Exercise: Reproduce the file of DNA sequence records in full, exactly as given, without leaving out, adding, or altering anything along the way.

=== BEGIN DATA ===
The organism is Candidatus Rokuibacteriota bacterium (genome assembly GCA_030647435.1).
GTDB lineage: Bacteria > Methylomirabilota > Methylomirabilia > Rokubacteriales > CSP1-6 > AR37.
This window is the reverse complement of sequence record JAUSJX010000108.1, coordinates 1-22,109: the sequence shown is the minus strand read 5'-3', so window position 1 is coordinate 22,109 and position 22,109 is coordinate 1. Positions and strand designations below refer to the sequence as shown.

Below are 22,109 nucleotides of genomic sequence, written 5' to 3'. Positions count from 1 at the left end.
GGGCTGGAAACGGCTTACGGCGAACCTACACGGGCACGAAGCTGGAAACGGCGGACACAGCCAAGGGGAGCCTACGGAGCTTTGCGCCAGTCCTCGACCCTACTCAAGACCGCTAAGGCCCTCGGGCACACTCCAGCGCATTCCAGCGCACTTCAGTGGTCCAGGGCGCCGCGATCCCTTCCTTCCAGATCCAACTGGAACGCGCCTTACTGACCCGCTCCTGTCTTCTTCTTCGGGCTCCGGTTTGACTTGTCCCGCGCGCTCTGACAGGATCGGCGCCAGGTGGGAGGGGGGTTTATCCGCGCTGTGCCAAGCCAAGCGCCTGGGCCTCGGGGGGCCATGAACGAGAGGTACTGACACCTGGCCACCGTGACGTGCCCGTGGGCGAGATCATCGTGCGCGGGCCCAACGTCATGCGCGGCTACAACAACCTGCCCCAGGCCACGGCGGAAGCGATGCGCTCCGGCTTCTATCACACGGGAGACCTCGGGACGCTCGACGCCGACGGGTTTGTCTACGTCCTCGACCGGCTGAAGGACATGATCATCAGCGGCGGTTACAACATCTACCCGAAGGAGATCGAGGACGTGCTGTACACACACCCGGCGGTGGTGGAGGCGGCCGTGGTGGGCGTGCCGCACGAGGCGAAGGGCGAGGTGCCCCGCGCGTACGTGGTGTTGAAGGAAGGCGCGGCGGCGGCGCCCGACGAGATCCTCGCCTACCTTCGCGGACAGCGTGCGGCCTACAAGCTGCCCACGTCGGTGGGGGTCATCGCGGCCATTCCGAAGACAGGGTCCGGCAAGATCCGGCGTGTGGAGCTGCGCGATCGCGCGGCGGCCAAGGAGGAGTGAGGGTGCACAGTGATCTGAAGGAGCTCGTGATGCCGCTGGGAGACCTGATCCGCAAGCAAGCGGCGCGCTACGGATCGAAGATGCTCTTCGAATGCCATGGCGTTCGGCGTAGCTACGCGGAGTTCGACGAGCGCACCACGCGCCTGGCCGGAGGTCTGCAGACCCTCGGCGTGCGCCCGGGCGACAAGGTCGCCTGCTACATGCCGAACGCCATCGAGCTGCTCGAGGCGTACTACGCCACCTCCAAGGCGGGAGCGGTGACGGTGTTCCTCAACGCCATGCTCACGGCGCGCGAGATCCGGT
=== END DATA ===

The organism is Candidatus Rokuibacteriota bacterium (genome assembly GCA_030647435.1).
GTDB lineage: Bacteria > Methylomirabilota > Methylomirabilia > Rokubacteriales > CSP1-6 > AR37.
This window is the reverse complement of sequence record JAUSJX010000108.1, coordinates 1-22,109: the sequence shown is the minus strand read 5'-3', so window position 1 is coordinate 22,109 and position 22,109 is coordinate 1. Positions and strand designations below refer to the sequence as shown.

Below are 22,109 nucleotides of genomic sequence, written 5' to 3'. Positions count from 1 at the left end.
GGGCTGGAAACGGCTTACGGCGAACCTACACGGGCACGAAGCTGGAAACGGCGGACACAGCCAAGGGGAGCCTACGGAGCTTTGCGCCAGTCCTCGACCCTACTCAAGACCGCTAAGGCCCTCGGGCACACTCCAGCGCATTCCAGCGCACTTCAGTGGTCCAGGGCGCCGCGATCCCTTCCTTCCAGATCCAACTGGAACGCGCCTTACTGACCCGCTCCTGTCTTCTTCTTCGGGCTCCGGTTTGACTTGTCCCGCGCGCTCTGACAGGATCGGCGCCAGGTGGGAGGGGGGTTTATCCGCGCTGTGCCAAGCCAAGCGCCTGGGCCTCGGGGGGCCATGAACGAGAGGTACTGACACCTGGCCACCGTGACGTGCCCGTGGGCGAGATCATCGTGCGCGGGCCCAACGTCATGCGCGGCTACAACAACCTGCCCCAGGCCACGGCGGAAGCGATGCGCTCCGGCTTCTATCACACGGGAGACCTCGGGACGCTCGACGCCGACGGGTTTGTCTACGTCCTCGACCGGCTGAAGGACATGATCATCAGCGGCGGTTACAACATCTACCCGAAGGAGATCGAGGACGTGCTGTACACACACCCGGCGGTGGTGGAGGCGGCCGTGGTGGGCGTGCCGCACGAGGCGAAGGGCGAGGTGCCCCGCGCGTACGTGGTGTTGAAGGAAGGCGCGGCGGCGGCGCCCGACGAGATCCTCGCCTACCTTCGCGGACAGCGTGCGGCCTACAAGCTGCCCACGTCGGTGGGGGTCATCGCGGCCATTCCGAAGACAGGGTCCGGCAAGATCCGGCGTGTGGAGCTGCGCGATCGCGCGGCGGCCAAGGAGGAGTGAGGGTGCACAGTGATCTGAAGGAGCTCGTGATGCCGCTGGGAGACCTGATCCGCAAGCAAGCGGCGCGCTACGGATCGAAGATGCTCTTCGAATGCCATGGCGTTCGGCGTAGCTACGCGGAGTTCGACGAGCGCACCACGCGCCTGGCCGGAGGTCTGCAGACCCTCGGCGTGCGCCCGGGCGACAAGGTCGCCTGCTACATGCCGAACGCCATCGAGCTGCTCGAGGCGTACTACGCCACCTCCAAGGCGGGAGCGGTGACGGTGTTCCTCAACGCCATGCTCACGGCGCGCGAGATCCGGT